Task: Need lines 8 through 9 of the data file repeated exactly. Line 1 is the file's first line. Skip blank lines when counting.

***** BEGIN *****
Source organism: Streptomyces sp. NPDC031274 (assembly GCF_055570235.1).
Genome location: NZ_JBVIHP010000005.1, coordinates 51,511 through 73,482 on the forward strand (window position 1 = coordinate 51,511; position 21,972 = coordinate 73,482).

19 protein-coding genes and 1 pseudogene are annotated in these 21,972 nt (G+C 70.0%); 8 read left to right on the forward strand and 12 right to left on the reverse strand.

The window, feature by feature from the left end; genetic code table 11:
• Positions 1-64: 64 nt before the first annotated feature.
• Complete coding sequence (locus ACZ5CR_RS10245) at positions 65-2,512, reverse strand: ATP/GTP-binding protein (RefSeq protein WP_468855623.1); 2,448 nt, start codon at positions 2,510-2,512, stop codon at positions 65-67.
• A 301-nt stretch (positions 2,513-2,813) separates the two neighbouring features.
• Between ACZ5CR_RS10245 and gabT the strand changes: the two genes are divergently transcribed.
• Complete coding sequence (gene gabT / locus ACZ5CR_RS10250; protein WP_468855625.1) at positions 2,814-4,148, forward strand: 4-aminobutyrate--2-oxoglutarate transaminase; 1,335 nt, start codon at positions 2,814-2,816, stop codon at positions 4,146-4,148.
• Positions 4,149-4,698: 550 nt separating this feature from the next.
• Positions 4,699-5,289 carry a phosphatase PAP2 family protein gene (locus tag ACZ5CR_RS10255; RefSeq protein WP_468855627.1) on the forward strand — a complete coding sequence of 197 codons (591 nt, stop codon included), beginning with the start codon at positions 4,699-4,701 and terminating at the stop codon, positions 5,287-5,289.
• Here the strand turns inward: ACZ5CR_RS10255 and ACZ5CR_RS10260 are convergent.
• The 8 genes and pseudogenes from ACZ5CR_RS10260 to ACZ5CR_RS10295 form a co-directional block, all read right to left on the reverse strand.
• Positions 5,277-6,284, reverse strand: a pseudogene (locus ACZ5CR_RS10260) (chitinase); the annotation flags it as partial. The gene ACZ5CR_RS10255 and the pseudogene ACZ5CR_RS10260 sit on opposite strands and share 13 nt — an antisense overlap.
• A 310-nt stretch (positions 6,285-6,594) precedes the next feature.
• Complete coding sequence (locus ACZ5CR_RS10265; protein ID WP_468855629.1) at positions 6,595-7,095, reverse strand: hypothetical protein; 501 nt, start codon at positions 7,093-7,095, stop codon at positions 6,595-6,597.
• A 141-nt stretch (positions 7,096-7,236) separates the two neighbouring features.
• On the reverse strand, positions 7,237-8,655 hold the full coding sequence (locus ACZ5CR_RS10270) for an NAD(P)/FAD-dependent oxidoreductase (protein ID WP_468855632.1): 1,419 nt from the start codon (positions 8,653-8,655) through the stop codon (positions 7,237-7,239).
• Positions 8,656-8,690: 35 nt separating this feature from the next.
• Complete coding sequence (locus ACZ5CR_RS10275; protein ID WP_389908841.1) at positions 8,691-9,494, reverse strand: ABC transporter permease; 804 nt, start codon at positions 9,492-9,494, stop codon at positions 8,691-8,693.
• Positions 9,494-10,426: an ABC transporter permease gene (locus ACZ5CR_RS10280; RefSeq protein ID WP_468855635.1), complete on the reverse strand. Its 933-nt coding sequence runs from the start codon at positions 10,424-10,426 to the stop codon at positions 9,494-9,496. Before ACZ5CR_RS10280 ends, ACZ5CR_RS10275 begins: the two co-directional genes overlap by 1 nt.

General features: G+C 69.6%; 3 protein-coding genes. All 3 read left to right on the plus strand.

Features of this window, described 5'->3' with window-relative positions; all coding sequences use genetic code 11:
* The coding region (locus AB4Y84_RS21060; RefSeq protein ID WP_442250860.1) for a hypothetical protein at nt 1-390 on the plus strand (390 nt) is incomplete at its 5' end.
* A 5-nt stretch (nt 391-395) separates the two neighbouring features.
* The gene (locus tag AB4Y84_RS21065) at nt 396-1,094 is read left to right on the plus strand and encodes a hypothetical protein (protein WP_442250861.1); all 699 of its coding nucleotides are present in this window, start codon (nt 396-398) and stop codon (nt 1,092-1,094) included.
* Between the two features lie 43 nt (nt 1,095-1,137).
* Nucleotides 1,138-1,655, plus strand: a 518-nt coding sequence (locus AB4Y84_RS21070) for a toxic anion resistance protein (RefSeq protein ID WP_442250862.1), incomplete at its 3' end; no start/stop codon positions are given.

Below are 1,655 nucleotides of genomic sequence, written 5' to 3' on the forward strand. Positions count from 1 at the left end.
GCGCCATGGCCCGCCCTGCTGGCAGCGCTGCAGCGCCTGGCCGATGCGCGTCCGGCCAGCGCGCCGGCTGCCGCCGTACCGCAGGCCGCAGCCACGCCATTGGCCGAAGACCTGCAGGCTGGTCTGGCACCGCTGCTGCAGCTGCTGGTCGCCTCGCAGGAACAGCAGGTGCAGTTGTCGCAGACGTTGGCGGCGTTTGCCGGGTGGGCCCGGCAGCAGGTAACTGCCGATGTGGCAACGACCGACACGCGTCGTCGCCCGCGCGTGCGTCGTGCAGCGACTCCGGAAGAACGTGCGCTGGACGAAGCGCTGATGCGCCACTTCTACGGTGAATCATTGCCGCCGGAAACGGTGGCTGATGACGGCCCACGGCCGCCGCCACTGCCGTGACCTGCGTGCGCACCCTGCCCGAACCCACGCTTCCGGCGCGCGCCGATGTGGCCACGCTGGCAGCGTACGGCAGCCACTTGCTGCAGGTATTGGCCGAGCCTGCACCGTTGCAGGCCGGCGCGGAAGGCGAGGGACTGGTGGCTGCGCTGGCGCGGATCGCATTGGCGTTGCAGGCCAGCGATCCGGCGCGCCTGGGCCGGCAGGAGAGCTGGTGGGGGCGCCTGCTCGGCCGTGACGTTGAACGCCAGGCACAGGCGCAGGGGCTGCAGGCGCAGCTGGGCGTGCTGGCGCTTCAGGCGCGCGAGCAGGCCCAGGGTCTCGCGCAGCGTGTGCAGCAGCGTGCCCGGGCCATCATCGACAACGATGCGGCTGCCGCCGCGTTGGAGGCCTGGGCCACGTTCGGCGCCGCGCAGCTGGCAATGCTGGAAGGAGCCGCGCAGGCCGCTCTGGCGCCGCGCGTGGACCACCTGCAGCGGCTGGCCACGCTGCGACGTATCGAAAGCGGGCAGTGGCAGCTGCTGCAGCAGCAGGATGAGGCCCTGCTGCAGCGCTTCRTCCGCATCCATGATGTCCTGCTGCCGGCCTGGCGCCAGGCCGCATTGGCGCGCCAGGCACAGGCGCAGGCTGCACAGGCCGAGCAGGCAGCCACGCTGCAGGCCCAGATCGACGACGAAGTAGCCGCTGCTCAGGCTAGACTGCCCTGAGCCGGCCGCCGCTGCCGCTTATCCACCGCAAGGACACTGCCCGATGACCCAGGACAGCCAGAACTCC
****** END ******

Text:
• Between ACZ5CR_RS10245 and gabT the strand changes: the two genes are divergently transcribed.
• Complete coding sequence (gene gabT / locus ACZ5CR_RS10250; protein WP_468855625.1) at positions 2,814-4,148, forward strand: 4-aminobutyrate--2-oxoglutarate transaminase; 1,335 nt, start codon at positions 2,814-2,816, stop codon at positions 4,146-4,148.